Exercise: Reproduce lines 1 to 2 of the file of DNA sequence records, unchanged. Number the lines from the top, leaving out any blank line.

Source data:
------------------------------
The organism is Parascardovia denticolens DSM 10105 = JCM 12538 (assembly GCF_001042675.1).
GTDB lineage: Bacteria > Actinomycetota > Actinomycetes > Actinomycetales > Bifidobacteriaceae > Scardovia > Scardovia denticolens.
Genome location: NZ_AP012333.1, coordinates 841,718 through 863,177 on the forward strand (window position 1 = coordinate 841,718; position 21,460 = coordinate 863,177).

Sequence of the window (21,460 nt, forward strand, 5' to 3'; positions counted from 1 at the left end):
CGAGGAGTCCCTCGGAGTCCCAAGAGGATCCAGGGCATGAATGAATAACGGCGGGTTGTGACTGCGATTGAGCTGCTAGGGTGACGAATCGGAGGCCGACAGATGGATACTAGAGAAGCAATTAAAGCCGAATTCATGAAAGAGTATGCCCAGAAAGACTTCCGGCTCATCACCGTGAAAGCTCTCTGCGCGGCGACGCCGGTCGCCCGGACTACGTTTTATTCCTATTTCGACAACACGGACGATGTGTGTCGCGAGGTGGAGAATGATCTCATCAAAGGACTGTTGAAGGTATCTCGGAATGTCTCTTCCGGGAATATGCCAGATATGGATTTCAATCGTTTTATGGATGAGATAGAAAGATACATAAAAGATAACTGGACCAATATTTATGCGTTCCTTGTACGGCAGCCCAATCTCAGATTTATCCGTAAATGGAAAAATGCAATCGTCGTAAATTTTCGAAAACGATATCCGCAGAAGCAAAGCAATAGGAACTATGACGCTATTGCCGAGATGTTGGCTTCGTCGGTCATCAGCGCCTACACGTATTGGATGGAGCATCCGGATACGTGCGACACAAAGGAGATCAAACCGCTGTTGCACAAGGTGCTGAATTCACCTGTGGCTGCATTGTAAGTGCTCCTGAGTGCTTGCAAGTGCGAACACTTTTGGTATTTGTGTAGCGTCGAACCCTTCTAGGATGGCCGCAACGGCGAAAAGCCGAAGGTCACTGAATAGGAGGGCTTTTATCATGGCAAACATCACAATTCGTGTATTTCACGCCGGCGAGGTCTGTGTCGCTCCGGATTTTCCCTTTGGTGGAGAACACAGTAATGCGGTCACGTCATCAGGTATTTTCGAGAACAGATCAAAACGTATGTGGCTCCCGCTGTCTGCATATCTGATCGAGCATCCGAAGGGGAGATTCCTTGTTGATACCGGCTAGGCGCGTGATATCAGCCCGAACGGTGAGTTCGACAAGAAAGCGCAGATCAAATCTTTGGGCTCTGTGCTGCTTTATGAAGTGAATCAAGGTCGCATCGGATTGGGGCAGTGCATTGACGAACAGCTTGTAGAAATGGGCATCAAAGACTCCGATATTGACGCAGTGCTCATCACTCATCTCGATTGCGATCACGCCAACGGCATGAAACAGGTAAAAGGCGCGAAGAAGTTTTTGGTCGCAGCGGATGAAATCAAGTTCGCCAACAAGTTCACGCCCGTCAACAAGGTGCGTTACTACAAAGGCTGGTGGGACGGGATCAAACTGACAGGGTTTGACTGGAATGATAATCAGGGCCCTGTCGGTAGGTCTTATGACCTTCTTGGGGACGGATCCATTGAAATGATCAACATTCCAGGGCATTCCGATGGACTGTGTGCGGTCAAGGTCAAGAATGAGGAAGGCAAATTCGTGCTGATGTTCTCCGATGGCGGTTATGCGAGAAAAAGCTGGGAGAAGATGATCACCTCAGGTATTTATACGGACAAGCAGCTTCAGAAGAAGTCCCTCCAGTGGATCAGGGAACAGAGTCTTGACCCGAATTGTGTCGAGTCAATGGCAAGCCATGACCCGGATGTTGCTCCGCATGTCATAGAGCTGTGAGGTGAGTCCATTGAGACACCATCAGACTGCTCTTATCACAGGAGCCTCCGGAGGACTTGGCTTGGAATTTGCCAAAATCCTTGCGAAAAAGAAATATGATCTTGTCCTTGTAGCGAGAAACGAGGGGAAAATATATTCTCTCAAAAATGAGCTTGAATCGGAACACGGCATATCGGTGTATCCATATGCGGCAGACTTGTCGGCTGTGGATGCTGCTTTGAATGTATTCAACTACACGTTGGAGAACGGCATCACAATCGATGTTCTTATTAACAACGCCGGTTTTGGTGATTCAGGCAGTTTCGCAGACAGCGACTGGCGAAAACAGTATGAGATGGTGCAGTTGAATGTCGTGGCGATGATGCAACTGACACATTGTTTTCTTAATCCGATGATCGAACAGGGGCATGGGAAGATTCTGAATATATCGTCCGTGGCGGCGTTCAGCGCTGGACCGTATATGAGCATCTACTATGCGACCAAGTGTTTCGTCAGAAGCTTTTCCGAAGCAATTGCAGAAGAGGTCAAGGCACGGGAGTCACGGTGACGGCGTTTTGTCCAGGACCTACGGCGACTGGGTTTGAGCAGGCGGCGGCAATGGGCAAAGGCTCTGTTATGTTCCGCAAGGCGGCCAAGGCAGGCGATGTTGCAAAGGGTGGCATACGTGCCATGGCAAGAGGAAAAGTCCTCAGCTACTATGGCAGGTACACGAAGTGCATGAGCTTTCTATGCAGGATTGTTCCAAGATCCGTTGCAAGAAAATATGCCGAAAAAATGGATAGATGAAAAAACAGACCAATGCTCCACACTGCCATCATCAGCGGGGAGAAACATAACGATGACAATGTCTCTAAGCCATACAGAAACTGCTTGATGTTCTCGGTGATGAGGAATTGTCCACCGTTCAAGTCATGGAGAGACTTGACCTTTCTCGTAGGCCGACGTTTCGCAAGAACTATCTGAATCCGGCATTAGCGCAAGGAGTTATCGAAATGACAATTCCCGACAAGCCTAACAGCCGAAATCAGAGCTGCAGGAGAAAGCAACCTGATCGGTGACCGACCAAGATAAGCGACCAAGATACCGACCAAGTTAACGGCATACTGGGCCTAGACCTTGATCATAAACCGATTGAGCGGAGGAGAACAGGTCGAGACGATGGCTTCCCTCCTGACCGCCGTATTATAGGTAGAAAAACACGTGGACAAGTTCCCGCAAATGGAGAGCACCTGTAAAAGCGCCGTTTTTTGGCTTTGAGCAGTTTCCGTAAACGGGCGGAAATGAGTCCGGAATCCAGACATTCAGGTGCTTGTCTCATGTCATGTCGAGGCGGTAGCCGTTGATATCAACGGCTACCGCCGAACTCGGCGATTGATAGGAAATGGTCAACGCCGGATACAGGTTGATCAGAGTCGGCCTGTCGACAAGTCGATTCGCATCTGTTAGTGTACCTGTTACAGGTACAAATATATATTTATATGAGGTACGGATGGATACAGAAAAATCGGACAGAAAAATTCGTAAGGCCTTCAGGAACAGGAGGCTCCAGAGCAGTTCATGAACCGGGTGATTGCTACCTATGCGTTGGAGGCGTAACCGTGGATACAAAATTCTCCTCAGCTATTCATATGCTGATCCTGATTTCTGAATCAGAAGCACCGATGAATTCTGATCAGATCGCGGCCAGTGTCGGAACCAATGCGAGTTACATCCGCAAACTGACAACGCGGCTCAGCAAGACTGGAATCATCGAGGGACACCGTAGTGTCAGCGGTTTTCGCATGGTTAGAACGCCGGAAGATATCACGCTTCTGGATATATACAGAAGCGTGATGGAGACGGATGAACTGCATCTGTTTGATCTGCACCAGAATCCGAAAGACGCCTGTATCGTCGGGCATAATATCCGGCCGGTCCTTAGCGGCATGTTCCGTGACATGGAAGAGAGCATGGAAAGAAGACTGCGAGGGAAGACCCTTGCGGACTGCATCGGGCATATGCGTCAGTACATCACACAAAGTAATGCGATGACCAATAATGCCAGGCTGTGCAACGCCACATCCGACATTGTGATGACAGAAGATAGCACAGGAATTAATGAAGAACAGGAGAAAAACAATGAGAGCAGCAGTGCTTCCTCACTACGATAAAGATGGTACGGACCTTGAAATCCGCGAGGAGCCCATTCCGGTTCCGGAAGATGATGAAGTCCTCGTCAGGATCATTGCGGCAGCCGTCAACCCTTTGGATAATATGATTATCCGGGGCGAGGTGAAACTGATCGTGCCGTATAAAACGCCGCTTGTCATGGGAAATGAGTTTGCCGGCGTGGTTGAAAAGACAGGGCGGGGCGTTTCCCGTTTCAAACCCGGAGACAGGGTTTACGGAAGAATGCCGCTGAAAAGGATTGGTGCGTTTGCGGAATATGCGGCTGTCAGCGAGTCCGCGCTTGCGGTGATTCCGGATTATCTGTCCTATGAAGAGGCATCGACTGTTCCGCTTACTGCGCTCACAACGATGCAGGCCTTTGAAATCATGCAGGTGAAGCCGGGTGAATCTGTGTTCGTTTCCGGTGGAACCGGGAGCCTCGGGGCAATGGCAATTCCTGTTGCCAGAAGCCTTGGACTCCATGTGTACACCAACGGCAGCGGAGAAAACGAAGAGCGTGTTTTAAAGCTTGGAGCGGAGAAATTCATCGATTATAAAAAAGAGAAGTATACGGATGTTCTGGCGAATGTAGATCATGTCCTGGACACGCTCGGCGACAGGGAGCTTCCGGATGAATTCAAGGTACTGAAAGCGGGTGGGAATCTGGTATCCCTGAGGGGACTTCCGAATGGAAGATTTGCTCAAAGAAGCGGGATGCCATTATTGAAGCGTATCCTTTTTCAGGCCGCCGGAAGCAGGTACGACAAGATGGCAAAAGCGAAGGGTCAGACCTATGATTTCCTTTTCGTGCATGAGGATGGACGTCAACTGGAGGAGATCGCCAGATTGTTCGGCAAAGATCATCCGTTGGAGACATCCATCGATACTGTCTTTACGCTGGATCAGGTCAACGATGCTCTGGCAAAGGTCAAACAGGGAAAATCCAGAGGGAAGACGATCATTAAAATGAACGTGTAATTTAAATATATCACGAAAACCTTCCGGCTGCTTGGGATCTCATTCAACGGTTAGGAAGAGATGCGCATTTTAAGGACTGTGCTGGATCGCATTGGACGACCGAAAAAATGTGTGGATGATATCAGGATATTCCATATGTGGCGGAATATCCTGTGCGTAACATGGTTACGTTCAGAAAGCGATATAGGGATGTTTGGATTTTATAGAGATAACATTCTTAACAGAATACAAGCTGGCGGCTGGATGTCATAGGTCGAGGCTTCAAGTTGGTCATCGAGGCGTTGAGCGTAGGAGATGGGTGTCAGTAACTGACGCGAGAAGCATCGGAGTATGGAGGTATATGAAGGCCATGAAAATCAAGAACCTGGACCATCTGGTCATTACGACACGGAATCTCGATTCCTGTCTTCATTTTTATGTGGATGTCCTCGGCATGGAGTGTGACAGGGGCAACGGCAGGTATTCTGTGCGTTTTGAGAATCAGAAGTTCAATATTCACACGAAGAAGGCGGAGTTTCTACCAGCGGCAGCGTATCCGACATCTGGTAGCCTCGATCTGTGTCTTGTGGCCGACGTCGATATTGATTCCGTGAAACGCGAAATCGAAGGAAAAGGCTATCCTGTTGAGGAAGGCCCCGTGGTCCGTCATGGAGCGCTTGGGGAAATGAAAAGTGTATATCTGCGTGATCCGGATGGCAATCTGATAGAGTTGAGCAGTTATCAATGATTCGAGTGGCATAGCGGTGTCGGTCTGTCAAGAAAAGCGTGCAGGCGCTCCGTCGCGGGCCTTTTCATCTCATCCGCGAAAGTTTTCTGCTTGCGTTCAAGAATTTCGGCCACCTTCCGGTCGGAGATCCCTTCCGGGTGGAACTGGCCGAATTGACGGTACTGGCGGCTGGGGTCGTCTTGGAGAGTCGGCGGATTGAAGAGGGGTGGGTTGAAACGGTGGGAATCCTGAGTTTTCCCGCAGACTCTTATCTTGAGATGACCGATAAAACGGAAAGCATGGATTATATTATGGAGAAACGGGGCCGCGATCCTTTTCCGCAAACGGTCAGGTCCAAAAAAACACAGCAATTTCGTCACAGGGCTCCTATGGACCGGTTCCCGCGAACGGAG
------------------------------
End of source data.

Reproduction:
The organism is Parascardovia denticolens DSM 10105 = JCM 12538 (assembly GCF_001042675.1).
GTDB lineage: Bacteria > Actinomycetota > Actinomycetes > Actinomycetales > Bifidobacteriaceae > Scardovia > Scardovia denticolens.